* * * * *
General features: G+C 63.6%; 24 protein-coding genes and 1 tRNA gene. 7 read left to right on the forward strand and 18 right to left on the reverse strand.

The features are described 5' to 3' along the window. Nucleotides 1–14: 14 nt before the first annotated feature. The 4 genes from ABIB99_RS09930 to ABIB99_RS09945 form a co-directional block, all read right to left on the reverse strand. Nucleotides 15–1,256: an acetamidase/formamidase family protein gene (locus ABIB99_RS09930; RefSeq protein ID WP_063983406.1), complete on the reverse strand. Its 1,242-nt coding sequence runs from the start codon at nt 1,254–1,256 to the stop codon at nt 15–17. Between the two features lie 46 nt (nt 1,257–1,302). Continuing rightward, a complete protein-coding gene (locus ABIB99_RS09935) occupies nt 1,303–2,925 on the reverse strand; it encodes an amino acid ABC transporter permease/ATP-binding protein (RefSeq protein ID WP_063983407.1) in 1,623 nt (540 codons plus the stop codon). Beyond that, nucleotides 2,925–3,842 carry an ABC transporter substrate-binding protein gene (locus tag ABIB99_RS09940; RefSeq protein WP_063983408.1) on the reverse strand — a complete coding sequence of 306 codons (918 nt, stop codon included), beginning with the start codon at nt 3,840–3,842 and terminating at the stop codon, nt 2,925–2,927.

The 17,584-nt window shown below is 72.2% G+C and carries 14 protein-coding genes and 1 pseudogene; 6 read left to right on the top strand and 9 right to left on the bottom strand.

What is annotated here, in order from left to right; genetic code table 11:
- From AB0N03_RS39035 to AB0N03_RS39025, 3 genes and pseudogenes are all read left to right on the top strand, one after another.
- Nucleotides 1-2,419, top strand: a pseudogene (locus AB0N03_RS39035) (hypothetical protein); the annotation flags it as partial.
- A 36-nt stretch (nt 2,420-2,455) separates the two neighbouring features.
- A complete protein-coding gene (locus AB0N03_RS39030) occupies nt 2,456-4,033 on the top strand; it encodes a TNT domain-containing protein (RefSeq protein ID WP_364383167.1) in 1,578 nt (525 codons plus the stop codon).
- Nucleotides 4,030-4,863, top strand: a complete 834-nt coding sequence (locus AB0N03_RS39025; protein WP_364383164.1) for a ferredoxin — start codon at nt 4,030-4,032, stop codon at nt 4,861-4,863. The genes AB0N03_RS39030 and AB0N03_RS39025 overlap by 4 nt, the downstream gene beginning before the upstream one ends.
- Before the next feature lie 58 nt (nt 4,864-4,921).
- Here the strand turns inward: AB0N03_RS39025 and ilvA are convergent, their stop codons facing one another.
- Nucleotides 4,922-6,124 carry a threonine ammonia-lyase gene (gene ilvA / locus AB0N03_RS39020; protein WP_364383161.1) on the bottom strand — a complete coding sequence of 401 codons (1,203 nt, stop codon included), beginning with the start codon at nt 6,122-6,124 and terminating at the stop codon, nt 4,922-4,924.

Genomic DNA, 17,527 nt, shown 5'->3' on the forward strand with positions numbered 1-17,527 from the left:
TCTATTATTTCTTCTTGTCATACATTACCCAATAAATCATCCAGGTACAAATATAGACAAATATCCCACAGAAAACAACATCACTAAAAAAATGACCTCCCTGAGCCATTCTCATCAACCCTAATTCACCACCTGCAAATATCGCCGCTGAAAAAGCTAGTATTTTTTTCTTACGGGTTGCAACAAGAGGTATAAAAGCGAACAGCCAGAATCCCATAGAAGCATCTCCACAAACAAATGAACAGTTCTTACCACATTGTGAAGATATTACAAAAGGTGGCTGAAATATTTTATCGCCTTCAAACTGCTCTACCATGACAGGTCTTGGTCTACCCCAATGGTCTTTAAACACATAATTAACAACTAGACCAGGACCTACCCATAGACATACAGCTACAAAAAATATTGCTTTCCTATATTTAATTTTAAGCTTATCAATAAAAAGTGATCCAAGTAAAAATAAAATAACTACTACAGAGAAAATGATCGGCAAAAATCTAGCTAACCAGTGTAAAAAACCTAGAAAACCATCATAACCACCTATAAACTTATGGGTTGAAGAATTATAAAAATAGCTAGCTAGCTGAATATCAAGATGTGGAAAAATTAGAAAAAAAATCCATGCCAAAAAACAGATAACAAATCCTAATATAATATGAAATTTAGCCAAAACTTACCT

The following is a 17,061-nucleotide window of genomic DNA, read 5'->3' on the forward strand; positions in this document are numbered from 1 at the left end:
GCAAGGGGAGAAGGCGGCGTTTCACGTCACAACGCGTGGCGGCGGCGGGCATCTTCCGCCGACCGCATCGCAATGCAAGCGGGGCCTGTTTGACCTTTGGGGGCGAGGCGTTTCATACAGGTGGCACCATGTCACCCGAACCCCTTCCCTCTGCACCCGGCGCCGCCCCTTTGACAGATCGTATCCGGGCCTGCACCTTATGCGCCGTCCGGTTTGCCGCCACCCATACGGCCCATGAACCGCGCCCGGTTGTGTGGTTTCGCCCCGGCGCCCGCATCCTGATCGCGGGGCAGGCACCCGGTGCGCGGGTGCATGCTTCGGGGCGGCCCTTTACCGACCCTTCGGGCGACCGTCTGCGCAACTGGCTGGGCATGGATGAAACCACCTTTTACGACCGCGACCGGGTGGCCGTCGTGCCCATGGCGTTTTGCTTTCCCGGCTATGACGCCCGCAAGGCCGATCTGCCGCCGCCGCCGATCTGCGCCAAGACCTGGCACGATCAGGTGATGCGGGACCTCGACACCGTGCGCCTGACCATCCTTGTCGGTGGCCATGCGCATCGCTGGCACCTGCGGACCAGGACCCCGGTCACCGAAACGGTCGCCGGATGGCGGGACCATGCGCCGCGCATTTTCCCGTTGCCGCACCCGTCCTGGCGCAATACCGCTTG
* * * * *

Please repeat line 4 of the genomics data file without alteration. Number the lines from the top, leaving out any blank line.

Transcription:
What is annotated here, in order from left to right; genetic code table 11: